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To Make Pictures Of Birds With Their Natural Feathers

First take thin board or panel, of deal or wainscot, well seasoned,
that it may not shrink; then paste white paper smoothly on it, and
let it dry; if the colour of the wood show through, paste a second
paper over it. When the paper is dry, get ready any bird that you
would represent, and draw the outline as exact as you can on the
papered panel. You then paint the ground-work, stump of a tree, the
bill and legs, their proper colour, with water-colours, leaving the
body to be covered with its own natural feathers. In the space you
have left for the body, you lay on very thick gum-water, letting each
coat dry before you lay on another, and so continuing until the gum is
as thick as a shilling. Then take the feathers off the bird; and, as
you proceed, draw a camels'-hair pencil, dipped in gum-water, over the
coat of gum that you have laid on the paper, that it may more readily
adhere. As you strip the bird, you must fix the feathers in their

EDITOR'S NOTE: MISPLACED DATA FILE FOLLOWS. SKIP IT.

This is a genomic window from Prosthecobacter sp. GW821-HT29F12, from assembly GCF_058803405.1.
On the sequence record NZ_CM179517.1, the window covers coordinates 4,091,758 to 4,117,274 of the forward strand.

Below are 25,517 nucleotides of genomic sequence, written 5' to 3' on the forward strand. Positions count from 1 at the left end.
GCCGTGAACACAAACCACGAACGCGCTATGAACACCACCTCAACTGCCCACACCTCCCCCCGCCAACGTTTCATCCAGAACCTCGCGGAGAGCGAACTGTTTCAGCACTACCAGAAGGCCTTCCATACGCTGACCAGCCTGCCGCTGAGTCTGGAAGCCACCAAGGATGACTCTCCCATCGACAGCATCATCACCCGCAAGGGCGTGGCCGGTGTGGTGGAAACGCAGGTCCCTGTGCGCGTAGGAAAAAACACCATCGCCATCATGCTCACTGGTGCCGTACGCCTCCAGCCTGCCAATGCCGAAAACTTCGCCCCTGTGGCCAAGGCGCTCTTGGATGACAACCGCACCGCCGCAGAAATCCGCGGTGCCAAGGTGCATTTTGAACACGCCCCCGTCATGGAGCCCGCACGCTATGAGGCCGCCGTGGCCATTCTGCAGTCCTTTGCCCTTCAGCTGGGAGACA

proper places on the board, and you shave the shafts or stems of the
larger feathers, that they may lie flat. The most ready way to perform
the operation, is to provide yourself with a pair of steel pliars to
take up and lay on the feathers with. You should prepare some small
leaden weights to lay on the feathers, that they may more readily
adhere to, and lie flat on, the gum. The part where the eye is must be
supplied by a small piece of paper, coloured and shaped like one; or
you may, probably, be able to get a glass bead that will answer the
purpose better. In order that the feathers may lie smooth and regular,
when the whole is perfectly dry, lay a book, or a flat board, with a
weight on it.

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